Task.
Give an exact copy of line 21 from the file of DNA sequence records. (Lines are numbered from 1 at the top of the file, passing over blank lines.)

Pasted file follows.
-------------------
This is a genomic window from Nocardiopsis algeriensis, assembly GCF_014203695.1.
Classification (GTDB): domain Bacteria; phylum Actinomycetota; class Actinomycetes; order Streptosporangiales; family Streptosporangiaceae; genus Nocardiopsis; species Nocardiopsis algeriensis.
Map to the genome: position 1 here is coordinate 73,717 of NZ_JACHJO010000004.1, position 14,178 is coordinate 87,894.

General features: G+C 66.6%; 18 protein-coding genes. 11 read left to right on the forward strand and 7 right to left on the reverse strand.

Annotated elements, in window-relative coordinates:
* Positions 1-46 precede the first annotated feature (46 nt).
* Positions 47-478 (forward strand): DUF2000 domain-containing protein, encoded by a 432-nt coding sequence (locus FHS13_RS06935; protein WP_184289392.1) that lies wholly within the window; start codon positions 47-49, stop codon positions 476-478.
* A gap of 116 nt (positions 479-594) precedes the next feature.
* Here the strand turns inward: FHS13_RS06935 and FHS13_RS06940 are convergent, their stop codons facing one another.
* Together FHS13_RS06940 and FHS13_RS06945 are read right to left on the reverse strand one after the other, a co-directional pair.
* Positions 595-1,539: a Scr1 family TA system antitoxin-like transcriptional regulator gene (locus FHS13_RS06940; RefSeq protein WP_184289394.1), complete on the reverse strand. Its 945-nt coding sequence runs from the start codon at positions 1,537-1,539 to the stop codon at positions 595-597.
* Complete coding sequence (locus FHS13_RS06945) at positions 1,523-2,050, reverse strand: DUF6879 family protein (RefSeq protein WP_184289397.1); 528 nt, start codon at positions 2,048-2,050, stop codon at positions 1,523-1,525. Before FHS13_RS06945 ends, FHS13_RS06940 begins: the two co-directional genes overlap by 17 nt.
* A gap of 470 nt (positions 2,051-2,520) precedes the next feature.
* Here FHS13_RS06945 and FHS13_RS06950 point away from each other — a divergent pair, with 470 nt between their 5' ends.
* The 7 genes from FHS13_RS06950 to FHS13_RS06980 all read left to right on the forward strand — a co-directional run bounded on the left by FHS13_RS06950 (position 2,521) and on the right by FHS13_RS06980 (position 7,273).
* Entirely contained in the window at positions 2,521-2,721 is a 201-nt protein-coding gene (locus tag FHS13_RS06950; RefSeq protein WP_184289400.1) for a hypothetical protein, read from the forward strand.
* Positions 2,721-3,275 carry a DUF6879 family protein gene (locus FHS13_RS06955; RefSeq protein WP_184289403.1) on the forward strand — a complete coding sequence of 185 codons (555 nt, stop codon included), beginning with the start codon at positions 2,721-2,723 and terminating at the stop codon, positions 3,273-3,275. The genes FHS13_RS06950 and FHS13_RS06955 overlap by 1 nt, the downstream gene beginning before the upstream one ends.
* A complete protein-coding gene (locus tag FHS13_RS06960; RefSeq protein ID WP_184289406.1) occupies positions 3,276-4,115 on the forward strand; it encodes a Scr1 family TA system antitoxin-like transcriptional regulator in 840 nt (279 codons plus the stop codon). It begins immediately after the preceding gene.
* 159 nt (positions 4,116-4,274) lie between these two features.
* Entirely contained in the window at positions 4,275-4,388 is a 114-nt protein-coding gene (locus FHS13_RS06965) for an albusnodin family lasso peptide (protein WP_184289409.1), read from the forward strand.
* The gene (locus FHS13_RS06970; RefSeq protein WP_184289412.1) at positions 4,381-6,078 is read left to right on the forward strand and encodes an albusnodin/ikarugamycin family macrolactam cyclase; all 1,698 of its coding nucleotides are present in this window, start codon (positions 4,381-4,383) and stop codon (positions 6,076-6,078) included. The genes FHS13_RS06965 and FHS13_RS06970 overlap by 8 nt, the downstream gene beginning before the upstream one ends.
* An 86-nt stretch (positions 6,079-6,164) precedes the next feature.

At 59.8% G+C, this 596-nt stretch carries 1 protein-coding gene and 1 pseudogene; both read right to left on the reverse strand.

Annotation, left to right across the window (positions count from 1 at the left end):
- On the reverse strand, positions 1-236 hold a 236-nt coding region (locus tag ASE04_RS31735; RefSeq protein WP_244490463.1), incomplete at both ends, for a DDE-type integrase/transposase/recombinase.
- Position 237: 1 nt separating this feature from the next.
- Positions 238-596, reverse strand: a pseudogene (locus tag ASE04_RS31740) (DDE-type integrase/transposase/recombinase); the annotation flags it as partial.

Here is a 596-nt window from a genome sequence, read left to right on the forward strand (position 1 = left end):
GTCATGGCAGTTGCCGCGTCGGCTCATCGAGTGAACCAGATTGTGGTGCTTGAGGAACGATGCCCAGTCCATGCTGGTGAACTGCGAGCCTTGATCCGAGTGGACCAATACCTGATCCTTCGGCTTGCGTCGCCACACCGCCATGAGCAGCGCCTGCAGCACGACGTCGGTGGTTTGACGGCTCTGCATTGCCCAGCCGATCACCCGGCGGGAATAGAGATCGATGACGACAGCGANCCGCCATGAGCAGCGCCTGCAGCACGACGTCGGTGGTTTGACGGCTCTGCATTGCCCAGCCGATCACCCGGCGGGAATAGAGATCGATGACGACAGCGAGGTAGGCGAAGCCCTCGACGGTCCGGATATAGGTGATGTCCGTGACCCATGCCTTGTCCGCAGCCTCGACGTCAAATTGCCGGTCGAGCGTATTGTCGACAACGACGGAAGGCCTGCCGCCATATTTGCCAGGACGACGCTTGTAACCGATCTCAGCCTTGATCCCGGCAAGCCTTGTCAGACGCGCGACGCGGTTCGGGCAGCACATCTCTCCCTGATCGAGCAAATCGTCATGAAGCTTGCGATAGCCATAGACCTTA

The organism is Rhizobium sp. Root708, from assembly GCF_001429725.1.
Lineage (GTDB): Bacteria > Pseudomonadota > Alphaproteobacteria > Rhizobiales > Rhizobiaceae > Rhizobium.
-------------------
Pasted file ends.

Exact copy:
* The gene (locus FHS13_RS06970; RefSeq protein WP_184289412.1) at positions 4,381-6,078 is read left to right on the forward strand and encodes an albusnodin/ikarugamycin family macrolactam cyclase; all 1,698 of its coding nucleotides are present in this window, start codon (positions 4,381-4,383) and stop codon (positions 6,076-6,078) included. The genes FHS13_RS06965 and FHS13_RS06970 overlap by 8 nt, the downstream gene beginning before the upstream one ends.